Writing Dialogue: The 5 Best Ways to Make Your Characters


Writing Dialogue: The 5 Best Ways to Make Your Characters

Whether you're crafting novels or short stories, mastering dialogue is essential. Dialogue is one of those crucial elements of fiction that many writers grapple with. It's challenging to make your characters' conversations sound natural and convey vital story details without feeling contrived or artificial. Here's how to write dialogue that feels real and engaging.

How to Write Dialogue

These are just a few good ways to ensure that your dialogue sounds believable.

1. Avoid Using Dialogue as an Information Dump

Relying on dialogue to dump information is a common pitfall. Too many writers use character conversations to relay plot details or backstory, resulting in dialogue that feels artificial and "on the nose." For example, instead of having a character explain their entire background in one breath, weave those details naturally into the narrative. Imagine a scene where a character's actions or reactions hint at their past rather than spelling it out explicitly.

2. Use Simple Dialogue Tags

Fancy dialogue tags like "she denounced" or "he proclaimed" might seem like a way to show off your vocabulary, but they often distract from the dialogue itself. Stick to simple tags like "she said" or "he said." These unobtrusive tags keep the focus on what the characters are saying rather than how they are saying it. For instance, instead of writing, "he proclaimed angrily," let the character's words and context convey the anger: "I can't believe you did that," he said, his voice rising.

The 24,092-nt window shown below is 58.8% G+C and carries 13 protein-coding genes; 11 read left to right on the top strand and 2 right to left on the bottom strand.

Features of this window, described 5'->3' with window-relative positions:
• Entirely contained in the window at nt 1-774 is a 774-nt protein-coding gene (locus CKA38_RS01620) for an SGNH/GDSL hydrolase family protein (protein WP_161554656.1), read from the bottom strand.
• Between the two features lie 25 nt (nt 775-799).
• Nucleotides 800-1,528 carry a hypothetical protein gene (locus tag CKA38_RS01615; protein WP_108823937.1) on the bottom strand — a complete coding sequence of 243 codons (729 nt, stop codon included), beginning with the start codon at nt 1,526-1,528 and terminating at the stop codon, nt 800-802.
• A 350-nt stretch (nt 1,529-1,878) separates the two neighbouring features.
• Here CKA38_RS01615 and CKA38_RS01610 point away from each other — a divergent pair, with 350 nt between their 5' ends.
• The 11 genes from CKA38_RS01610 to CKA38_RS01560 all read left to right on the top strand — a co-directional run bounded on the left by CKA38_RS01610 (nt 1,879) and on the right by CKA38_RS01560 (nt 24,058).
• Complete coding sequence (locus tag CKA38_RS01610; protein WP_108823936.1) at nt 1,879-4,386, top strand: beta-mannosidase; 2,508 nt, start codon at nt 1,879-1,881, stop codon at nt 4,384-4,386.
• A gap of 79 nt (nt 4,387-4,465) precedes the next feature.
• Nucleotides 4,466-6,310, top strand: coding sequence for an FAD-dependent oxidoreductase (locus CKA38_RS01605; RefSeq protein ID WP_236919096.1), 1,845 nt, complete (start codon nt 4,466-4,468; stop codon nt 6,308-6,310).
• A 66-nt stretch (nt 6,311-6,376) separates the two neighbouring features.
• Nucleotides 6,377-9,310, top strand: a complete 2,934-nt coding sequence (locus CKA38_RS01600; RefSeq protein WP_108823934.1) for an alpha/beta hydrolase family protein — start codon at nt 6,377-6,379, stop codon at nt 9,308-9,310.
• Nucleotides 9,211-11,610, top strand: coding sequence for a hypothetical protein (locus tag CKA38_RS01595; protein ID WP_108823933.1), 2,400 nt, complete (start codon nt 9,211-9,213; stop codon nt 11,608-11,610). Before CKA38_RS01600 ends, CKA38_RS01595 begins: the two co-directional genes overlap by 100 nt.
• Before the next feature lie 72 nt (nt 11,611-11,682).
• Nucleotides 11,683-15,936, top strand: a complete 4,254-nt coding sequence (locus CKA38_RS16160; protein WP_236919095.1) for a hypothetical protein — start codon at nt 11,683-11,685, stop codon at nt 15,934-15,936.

3. Incorporate Dialogue Beats

Dialogue beats, or brief actions interspersed with dialogue, can enhance the scene's pacing and convey emotion or information. These beats help to ground the conversation in the physical world and make it more dynamic. For example, instead of writing, "I’m fine," she said, you might write, "I’m fine," she said, wiping a tear from her cheek. This approach adds depth and context to the dialogue.

4. Less Is Often More

In real life, people tend to speak in concise, straightforward ways. When writing dialogue, look for opportunities to trim unnecessary words. This brevity makes the conversation feel more natural. For instance, instead of writing, "I am going to the store to buy some groceries," you could write, "I’m going to the store." This streamlined approach mirrors how people actually talk.

5. Use Dialect Sparingly

Giving a character an accent or specific dialect can add flavor and authenticity, but it must be done carefully. Overusing dialect can turn a character into a caricature or offend readers. Use subtle hints of dialect to suggest an accent without overwhelming the reader. For example, instead of writing out a heavy Southern drawl phonetically, you might use a few choice words or phrases that suggest the character’s background.

Time To Write!

Mastering dialogue is crucial for creating believable, engaging characters. By avoiding information dumps, using simple dialogue tags, incorporating dialogue beats, embracing brevity, and handling dialect with care, you can craft conversations that feel natural. These techniques will help bring your characters to life, making your stories more immersive and compelling. Remember, the goal is to make your dialogue sound like real speech while serving the story's needs. Practice these tips, and your dialogue will undoubtedly improve, making your writing more dynamic and engaging.